The year is halfway through, and it has seen some of the most interesting independent music in recent times. However, when the quirklords would seek to rank, Joro, the debut album of Bangalore based, cheekily named band Gauley Bhai would find itself right at the zenith of the lot. A band of four Indians that croons in Nepali, Gauley Bhai comprises vocalist-violinist Veecheet Dhakal, bassist Anudwatt Vigya Dhakal, guitarist Siddhant Mani Chettri and drummer Joe Panicker.
The first song, ‘Thupari Udi’, is a terrific demonstration of the band’s irrepressible proto-prog and art rock dialect of music. There’s a mild Raag Jog blossom to the song’s basic melody, which incidentally also makes a cameo towards the sporadic guitar solo in ‘Nepali Ko Rela’. The two songs are similar in its traditional melody structure. The percussions are funky and the violin, charismatic. The lyrics, in turn, are both deeply philosophical. (This writer was provided English translations to all the songs for a holistic understanding, and the writer wishes to add they thoroughly enjoyed the experience). The philosophies and allegories discussed across the songs are lucid, and relatable, which incidentally was what had made acid rock exponents The Doors’ songs last for all the years that they have.
‘Joro’, a similarly veined song has an inimitably Nepali melody, instantly recognisable in its construct. The orchestration is minimal yet pregnant with sporadic guitar aggression. However, the melody and the lyrical narrative take centre stage in the song. The violin adequately parrots the hook melody leading to a chorus chant-driven, profoundly satisfying conclusion.
‘Sangla Dooby’ starts with a melancholic violin solo, with minor Raag Bhopali influences to proceed to a drawling melody that flows like a lullaby, all while euphonically addressing its rather morbid theme. The song also hosts Veecheet’s most controlled vocal turn throughout the album. His evocative crescendo towards the end renders the song wholesome. ‘Bhaari’, poetic in its words and jazzy in its orchestration, is the right kind of sombre in an ocean of vintage psychedelia. Veecheet’s voice aids the intermittent recitals with its natural nasality.
‘Ghamandi’ is an all-round cracker that exploits every member, particularly guitarist Siddhant Mani Chhetri. The lead stringer is top-notch, emulating the absurdist transitions. The song, longest of the lot, derives its personality majorly from the violin portions, which accords it a unique soundscape.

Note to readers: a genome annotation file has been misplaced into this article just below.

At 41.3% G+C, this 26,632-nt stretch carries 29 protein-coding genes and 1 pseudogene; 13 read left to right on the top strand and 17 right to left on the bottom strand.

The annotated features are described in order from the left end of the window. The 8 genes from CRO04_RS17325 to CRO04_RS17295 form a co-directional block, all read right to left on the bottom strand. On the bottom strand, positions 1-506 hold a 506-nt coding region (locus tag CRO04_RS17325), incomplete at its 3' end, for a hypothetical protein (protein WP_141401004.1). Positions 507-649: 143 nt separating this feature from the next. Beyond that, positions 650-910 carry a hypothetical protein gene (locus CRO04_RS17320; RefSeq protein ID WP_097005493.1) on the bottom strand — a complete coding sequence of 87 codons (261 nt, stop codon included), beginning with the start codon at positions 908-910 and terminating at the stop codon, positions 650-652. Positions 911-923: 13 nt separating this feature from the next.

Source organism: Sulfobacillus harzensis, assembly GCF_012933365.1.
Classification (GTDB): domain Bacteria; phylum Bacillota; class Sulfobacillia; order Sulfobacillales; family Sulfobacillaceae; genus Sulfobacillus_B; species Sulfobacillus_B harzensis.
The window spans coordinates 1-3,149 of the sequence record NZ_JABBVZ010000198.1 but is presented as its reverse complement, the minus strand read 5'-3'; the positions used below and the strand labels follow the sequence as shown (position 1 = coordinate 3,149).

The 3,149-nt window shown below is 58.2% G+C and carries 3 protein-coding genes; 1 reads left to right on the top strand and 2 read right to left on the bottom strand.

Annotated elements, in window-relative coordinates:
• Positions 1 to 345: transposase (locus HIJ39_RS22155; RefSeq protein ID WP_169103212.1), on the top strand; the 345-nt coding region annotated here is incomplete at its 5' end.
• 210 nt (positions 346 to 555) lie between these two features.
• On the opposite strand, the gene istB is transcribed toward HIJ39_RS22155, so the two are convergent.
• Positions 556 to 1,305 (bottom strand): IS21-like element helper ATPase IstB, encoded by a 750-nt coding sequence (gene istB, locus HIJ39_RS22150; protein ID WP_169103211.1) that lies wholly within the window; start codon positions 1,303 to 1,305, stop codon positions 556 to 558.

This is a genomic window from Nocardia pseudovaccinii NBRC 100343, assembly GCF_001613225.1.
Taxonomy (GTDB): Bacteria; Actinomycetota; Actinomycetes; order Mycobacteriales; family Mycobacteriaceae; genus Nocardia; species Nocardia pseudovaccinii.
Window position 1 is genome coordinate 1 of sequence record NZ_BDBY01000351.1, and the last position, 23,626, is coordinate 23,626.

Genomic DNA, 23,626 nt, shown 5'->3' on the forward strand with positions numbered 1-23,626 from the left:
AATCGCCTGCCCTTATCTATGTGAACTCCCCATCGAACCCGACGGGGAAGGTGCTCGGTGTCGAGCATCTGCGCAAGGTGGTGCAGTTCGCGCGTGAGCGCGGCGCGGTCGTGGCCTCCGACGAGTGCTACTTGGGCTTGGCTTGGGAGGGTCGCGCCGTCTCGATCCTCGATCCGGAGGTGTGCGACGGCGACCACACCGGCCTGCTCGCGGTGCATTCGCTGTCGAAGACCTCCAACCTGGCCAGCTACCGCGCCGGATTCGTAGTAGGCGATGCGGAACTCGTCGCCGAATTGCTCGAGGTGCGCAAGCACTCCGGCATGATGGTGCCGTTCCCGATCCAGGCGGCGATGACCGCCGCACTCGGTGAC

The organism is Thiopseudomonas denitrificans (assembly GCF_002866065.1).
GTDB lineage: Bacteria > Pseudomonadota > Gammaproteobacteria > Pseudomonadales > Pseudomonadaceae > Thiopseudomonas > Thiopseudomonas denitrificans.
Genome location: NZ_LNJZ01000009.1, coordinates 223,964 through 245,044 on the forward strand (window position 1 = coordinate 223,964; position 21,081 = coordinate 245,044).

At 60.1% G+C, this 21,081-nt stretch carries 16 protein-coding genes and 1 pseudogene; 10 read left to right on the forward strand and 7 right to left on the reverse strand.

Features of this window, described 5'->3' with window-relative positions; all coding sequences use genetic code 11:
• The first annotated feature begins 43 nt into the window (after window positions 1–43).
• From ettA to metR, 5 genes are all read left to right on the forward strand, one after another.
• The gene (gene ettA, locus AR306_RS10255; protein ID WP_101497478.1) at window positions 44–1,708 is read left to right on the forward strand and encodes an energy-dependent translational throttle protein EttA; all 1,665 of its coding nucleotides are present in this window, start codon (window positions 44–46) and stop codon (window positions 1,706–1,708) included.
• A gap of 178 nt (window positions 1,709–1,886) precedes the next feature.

‘Tallo Gaonko’ is an ambient, soft-spoken ambivert of a song, gentle on the ears and soothing to every other sense that might want to indulge it. The song oscillates between soothing low notes and rousing calls for attention with the dexterity of a seasoned manipulator. The versatility of the album rests mainly on this very ability to manipulate moods at will rather than a musical diversity. The ambition is simple and vivid. The lyrics might not be demographically potent, but haven’t the best quotes on the internet already established that music knows no language?
‘Mo Ko Lai Diu,’ is an uncharacteristically peppy composition, with its experimental use of percussive claps, Siddhant’s guitaring is spectatorial yet holds the song together, acting as a rock-solid spine.
‘Morau,’ like ‘Sangla Dooby,’ commences with a violin solo, and remains the star of the song upon every appearance. The song, penned like a requiem speaks of a funeral and has a rather enchanting chorus act, with the vocalisation of the chorus being decidedly cleaner than the lead’s, which considering the band’s affinity for the quirks, seems quite intentional.
Then ten-track album, albeit consistent, does have a star, a song that might help fetch the niche band the popularity and acceptance it very dearly deserves. ‘Simrayo,’ is everything the band wishes to achieve and more. Taking its own sweet time to kick in, the song is an achingly exhilarating tribute to the late 60s pioneers of multiple genres that would come to be modern progressive rock as we know it. The song’s first bridge, for instance, is the kind of stuff one would expect mostly to feature in a Syd Barrett song, a man whose soul seems to haunt the album in its entirety. The song, replete with subtle breakdowns, well-timed rhythm shifts and a terrific turn by Vicheet on vocals might remind one of the works of King Crimson for its sheer audacity to dream orchestral possibilities. Choosing the perfect foil, the song ends with a brief violin piece. It would be a travesty if this gem doesn’t feature in year-end lists of best indie songs of the year.
Three West Bengal boys and a Malayalee lad might bond over communism and their shared love for seafood, but the folks at Gauley Bhai had a greater cause to attend to- to produce sensational music in Nepali, a language and cultural diaspora that desperately await an entire nation’s basic, humane respect. Music transcends, says another internet quote. Apna Time Aa Gaya, the Gauley Bhai has announced with a mic drop.
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